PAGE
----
• Rancho Deluxe (Fun City Editions) Blu-ray Review

    Released by: Fun City Editions
    Released on: April 22nd, 2021.
    Director: Frank Perry
    Cast: Jeff Bridges, Sam Waterston, Elizabeth Ashley, Clifton James, Harry Dean Stanton, Jimmy Buffett
    Year: 1975
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    Rancho Deluxe – Movie Review:

    Jack McKee (Jeff Bridges) and Cecil Colson (Sam Waterston) are two cattle rustlers working on a ranch in Montana. They’re freewheeling hippie types not all together very concerned about the business side of things, their attempts to steal cattle never seeming to be particularly well planned or organized, and when they’re not working they just sort of hang out. They don’t have any money and early in the film can’t pay the rent, offering instead to give the landlady more than double what they owe her in grade A American beef instead of cash.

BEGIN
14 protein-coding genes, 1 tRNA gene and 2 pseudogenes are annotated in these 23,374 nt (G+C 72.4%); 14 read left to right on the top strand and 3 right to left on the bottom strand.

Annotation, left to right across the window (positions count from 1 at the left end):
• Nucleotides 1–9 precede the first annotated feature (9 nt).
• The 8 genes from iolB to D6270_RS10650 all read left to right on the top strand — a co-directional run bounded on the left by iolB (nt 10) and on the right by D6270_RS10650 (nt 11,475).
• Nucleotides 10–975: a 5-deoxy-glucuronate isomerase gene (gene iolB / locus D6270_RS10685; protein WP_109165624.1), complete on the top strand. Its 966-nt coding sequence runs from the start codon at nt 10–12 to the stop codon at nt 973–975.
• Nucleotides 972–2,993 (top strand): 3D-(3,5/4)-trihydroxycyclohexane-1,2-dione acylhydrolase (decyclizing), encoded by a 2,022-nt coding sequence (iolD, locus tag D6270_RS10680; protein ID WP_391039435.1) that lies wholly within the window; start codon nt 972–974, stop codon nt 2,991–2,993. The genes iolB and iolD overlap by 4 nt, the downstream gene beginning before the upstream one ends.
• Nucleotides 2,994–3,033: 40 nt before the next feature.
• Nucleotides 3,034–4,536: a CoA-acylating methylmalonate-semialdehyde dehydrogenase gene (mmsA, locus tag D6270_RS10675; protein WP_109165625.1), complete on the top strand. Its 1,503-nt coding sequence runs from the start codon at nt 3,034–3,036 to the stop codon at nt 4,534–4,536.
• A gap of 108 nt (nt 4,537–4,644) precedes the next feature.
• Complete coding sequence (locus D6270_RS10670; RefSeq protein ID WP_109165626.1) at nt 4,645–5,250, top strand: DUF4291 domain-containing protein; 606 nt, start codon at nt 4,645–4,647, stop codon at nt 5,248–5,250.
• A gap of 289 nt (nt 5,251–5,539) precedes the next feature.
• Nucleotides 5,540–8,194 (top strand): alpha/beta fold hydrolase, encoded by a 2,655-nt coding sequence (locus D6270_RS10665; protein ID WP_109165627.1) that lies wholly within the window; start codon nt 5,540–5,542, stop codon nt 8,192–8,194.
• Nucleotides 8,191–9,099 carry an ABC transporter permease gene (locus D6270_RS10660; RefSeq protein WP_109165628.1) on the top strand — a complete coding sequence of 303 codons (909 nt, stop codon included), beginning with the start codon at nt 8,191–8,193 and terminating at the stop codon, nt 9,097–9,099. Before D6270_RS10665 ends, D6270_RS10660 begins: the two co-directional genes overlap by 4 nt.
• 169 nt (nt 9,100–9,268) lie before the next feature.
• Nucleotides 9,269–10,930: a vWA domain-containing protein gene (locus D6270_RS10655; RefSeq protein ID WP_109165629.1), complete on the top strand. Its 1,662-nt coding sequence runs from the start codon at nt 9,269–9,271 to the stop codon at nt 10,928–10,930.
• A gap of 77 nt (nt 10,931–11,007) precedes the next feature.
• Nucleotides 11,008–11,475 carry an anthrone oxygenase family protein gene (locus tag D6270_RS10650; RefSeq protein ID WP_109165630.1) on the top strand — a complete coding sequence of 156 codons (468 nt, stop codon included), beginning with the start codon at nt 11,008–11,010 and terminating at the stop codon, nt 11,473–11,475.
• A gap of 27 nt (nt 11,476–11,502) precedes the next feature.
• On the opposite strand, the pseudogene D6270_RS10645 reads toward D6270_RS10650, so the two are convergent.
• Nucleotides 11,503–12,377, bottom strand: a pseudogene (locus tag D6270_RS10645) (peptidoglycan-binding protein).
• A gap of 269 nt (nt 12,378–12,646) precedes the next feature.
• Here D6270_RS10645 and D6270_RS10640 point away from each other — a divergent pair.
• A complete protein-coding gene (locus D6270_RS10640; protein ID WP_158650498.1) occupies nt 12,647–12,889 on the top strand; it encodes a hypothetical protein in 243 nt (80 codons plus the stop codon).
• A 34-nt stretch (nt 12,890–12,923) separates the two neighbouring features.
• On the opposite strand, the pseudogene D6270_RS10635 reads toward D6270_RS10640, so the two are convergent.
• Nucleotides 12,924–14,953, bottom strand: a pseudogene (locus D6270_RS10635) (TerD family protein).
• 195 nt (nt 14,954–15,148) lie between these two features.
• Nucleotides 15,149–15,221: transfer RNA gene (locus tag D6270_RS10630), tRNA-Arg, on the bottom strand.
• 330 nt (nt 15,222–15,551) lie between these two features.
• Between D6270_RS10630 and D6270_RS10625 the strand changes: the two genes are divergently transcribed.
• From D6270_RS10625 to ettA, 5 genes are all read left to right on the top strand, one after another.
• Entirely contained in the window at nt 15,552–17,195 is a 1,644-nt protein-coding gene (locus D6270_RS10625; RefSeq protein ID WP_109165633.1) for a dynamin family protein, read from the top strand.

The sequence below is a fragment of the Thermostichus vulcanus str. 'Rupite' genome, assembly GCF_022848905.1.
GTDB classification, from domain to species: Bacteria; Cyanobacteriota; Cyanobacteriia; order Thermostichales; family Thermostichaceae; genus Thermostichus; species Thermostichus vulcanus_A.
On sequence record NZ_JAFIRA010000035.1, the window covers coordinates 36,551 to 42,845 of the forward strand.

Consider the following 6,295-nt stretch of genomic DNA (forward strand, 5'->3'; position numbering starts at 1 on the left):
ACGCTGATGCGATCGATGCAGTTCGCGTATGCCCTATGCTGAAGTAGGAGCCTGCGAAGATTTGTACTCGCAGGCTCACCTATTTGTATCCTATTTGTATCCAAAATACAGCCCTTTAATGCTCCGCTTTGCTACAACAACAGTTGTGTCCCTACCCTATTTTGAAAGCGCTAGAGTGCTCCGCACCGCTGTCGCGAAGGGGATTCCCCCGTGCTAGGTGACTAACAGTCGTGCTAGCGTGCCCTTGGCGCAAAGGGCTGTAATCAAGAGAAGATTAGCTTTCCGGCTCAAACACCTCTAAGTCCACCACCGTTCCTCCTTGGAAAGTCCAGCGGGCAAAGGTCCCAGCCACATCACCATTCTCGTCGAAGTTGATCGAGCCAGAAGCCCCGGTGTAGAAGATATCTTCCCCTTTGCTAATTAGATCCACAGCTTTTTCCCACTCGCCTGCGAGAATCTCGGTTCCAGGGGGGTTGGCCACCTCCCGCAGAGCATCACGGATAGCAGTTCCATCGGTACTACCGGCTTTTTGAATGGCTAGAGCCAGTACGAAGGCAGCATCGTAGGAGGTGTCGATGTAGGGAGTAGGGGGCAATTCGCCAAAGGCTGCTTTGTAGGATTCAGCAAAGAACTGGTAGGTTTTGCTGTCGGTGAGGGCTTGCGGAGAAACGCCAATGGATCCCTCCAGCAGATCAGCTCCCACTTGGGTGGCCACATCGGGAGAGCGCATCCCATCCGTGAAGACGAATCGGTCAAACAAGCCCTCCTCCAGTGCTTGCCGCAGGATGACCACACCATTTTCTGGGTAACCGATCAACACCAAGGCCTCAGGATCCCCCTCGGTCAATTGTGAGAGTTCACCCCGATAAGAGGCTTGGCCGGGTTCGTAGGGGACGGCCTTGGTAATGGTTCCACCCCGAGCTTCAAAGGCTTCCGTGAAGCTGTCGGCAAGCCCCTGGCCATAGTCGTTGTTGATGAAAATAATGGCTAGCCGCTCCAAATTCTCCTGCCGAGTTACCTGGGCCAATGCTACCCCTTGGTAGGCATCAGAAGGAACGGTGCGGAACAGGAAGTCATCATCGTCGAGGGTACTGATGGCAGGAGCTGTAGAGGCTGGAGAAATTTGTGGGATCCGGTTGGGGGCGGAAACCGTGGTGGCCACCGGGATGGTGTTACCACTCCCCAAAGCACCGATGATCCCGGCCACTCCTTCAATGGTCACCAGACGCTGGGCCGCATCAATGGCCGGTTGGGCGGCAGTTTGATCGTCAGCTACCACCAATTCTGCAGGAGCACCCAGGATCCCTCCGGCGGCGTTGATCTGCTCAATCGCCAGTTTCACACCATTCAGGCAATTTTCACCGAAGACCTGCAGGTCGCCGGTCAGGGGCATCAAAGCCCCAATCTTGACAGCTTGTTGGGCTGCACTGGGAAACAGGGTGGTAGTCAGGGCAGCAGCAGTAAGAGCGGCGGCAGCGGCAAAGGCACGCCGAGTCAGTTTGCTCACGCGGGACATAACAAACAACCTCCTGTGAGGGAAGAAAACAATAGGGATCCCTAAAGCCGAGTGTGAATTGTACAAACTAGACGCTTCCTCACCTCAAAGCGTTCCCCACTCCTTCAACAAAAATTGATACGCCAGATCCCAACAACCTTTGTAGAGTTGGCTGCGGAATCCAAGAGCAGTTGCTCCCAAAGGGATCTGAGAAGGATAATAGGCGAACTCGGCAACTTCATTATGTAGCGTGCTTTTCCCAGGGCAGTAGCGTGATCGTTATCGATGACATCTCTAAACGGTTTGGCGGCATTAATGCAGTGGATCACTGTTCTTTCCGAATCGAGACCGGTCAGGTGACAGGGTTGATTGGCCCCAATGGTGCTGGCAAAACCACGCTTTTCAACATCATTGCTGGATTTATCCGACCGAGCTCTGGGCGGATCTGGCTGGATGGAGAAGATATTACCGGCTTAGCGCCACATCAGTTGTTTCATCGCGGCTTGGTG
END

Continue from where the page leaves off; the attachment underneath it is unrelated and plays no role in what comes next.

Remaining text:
Eventually they cross a wealthy rancher named John Brown (Clifton James) who seems obsessed with his prize-winning bull. Brown keeps a very close eye on his property, even going so far as to monitor his lands and his cattle by using a helicopter. John is married to his wife Cora (Elizabeth Ashley), and their marriage seems lacking. She seems bored, and that’s rarely a good thing.

    Jack and Cecil manage to steal Brown’s bull and hold it for a ransom that he agrees to pay. This doesn’t end the way it should and so Brown hires private detective Henry Beige (Slim Pickens) to get the two cow thieves away from his property and out of his hair for good.